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Strange New World: Scientists Create Human-Pig Embryos

27/01/2017 9:58 AM IST | Updated 27/01/2017 9:58 AM IST
COURTESY JUAN CARLOS IZPISUA BELMONTE
This pig embryo was injected with human stem cells and grew to be four weeks old before it was destroyed

In a chilling experiment seemingly out of science fiction, scientists created two human-pig embryos — then destroyed them after a few weeks of growth.

The creations included human stem cells grown inside pig embryos, with the cells constituting only a small part of the embryos. The scientists’ hope is that such recombinations could be used to grow replacement organs for humans that wouldn’t be rejected by the recipient’s body.

The controversial experiment was conducted in California and Spain, and paid for by private foundations. The U.S. suspended taxpayer funding for such animal-human combinations in 2015.

The possibility of growing human organs in pig embryos is still “far away,” researcher Juan Carlos Izpisua Belmonte of the Salk Institute in California said of the experiment in the journal Cell, in an article published Thursday. He called the work “just a very early step toward the goal.”

Such work presents incredible challenges.

“Species evolve independently, and many factors dictating the developmental programs might have diverged, which makes it difficult to blend cells from one species to a developing embryo from another,” Dr. Jun Wu told CNN. “The larger the evolutionary distance, the more difficult for them to mix.”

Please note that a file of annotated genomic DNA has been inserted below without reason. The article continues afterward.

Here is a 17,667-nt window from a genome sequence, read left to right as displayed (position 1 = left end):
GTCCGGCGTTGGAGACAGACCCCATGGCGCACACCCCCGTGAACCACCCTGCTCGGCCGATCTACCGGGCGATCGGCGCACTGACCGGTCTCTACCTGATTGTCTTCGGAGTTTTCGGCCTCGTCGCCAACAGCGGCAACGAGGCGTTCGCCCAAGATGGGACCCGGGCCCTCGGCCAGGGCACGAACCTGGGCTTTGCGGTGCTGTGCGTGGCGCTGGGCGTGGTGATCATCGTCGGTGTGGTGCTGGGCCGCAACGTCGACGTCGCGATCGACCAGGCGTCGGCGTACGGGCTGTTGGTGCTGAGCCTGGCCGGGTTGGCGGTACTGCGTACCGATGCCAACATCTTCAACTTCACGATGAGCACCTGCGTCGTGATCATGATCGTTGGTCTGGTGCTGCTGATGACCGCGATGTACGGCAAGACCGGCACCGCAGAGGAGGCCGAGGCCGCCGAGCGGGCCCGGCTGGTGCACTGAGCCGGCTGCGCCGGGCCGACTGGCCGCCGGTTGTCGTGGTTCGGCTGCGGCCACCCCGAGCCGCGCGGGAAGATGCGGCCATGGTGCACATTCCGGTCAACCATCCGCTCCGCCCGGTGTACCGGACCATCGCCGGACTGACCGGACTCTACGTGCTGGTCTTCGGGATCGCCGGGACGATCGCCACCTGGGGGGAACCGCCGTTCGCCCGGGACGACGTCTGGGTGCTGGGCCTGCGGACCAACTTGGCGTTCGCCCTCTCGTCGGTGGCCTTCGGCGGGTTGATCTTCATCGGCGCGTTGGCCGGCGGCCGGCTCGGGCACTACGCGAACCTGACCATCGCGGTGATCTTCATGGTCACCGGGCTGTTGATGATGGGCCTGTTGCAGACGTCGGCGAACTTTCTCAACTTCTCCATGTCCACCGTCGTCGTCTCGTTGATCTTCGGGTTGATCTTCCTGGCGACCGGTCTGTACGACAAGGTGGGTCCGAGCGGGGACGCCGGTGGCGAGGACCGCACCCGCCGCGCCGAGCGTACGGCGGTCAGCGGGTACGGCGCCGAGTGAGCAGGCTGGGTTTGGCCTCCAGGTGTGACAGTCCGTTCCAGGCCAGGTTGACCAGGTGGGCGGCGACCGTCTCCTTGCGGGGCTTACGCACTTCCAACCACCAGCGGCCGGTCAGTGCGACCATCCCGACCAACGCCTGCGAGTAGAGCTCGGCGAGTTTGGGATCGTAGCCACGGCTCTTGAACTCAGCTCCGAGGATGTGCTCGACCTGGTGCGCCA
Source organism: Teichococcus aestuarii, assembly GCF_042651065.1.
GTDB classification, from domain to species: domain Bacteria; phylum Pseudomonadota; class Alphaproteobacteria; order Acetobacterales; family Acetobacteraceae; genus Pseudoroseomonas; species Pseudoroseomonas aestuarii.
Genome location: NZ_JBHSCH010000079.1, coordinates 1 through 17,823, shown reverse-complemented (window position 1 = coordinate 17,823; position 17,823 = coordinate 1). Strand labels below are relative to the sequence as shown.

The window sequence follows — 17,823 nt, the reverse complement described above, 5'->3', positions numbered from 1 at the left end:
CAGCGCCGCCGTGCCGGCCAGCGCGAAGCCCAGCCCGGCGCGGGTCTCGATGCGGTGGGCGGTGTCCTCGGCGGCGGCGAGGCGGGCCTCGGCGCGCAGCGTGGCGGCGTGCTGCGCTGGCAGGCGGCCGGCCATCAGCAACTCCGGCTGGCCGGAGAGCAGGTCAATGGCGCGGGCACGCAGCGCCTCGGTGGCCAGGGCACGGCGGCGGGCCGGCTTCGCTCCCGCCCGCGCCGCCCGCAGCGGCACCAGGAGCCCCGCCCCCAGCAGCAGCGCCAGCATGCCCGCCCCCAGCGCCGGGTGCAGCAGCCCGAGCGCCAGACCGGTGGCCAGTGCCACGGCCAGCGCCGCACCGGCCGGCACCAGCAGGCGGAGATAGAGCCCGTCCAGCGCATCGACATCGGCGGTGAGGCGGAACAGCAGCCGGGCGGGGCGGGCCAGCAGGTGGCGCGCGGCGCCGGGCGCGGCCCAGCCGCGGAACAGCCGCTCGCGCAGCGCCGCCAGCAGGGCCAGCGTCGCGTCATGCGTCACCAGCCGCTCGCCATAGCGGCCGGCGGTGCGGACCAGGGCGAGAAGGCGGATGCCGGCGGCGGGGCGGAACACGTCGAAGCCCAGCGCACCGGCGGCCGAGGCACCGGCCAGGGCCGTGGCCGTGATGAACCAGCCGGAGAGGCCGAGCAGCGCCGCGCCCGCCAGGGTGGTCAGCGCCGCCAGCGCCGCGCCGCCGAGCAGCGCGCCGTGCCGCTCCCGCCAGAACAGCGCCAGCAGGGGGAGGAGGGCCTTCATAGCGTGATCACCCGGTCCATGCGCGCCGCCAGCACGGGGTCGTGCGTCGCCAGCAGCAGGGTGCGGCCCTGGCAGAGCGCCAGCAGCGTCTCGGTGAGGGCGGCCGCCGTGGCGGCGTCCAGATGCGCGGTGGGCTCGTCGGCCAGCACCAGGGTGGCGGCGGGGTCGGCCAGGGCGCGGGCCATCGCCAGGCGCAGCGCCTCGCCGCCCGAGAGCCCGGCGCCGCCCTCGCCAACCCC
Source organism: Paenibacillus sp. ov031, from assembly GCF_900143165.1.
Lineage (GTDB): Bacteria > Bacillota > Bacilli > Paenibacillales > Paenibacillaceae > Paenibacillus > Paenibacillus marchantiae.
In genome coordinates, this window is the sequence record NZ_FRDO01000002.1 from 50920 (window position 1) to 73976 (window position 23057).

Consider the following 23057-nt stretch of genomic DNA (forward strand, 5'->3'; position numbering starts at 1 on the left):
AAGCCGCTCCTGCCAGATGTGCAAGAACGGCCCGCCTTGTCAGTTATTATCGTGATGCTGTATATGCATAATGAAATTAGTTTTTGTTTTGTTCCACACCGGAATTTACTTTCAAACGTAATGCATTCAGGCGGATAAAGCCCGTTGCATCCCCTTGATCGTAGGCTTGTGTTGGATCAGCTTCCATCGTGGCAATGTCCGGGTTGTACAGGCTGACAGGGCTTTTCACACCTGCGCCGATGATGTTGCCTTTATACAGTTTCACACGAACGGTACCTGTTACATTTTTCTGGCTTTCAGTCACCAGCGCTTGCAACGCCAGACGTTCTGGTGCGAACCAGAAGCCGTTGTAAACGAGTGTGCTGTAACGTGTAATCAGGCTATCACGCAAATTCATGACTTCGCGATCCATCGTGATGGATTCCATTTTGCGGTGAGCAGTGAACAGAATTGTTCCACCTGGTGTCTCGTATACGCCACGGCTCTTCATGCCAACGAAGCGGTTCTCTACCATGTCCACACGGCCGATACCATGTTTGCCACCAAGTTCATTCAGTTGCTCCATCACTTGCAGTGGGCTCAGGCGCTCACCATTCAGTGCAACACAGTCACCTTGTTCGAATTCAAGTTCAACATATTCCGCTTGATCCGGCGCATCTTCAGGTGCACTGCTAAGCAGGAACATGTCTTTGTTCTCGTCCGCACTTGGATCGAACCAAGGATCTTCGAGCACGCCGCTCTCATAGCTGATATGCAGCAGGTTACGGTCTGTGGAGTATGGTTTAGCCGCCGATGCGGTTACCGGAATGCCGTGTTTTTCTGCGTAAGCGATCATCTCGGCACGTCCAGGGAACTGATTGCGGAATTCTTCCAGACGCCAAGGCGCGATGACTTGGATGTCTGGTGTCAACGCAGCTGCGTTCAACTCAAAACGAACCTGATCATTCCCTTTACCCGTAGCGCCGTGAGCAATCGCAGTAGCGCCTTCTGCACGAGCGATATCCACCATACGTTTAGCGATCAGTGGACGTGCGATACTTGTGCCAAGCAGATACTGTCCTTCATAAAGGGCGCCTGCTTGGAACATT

Animals with cells from different species are called chimeras. Such combinations had been successfully created earlier with mice and rats, but larger animals like pigs would be needed to make human-sized organs. That could help ease the shortage of human donors for transplants. A sick person is added every 10 minutes somewhere in the world to a waiting list for an organ, and each day 22 people on the list die for lack of an organ, according to statistics. 

The Salk team is working on making human-friendly pancreases, hearts and livers in pigs. The animals would grow the organs in place of their own, and then would be euthanized before the organ is removed.

The vision raises huge ethical concerns, such as fears about an animal developing some human-like characteristics.

As Isoo Hyun, an associate professor of bioethics and philosophy at Case Western Reserve University, explained to CNN: “If you up the biological contribution of the human stem cells, are you also somehow turning them morally into a human-like thing with human rights?” 

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